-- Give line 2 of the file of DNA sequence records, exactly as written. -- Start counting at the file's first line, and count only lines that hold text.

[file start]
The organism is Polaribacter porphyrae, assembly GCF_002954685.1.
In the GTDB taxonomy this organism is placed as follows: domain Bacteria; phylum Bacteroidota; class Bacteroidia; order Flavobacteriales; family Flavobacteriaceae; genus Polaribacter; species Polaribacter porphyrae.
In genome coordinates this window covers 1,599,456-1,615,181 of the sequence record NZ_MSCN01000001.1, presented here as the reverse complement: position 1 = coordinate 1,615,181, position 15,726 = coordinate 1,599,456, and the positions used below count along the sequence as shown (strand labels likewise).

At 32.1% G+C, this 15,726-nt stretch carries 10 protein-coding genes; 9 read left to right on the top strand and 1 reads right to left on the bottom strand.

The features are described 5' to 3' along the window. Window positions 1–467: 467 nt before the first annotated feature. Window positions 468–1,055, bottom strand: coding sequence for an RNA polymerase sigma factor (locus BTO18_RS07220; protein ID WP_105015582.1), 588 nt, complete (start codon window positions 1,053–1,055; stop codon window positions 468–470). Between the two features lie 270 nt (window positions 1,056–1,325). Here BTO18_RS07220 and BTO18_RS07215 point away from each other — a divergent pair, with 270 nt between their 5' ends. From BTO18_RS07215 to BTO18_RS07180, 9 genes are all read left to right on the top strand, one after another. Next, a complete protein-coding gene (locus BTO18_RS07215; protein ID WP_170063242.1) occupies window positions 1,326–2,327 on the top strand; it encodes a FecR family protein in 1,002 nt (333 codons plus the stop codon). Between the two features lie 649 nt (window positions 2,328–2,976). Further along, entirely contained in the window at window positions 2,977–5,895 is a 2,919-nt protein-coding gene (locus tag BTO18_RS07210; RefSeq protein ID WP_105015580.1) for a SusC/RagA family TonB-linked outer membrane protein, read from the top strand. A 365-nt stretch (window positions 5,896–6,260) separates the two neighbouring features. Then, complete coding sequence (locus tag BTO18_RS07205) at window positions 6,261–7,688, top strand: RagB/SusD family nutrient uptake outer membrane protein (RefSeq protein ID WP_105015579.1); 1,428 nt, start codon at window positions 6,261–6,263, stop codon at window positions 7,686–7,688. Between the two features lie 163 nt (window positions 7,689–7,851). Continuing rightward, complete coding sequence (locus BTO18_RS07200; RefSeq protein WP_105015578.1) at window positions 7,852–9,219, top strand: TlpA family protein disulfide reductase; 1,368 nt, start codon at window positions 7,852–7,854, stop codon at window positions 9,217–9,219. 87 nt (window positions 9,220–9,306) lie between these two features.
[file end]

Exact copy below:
In the GTDB taxonomy this organism is placed as follows: domain Bacteria; phylum Bacteroidota; class Bacteroidia; order Flavobacteriales; family Flavobacteriaceae; genus Polaribacter; species Polaribacter porphyrae.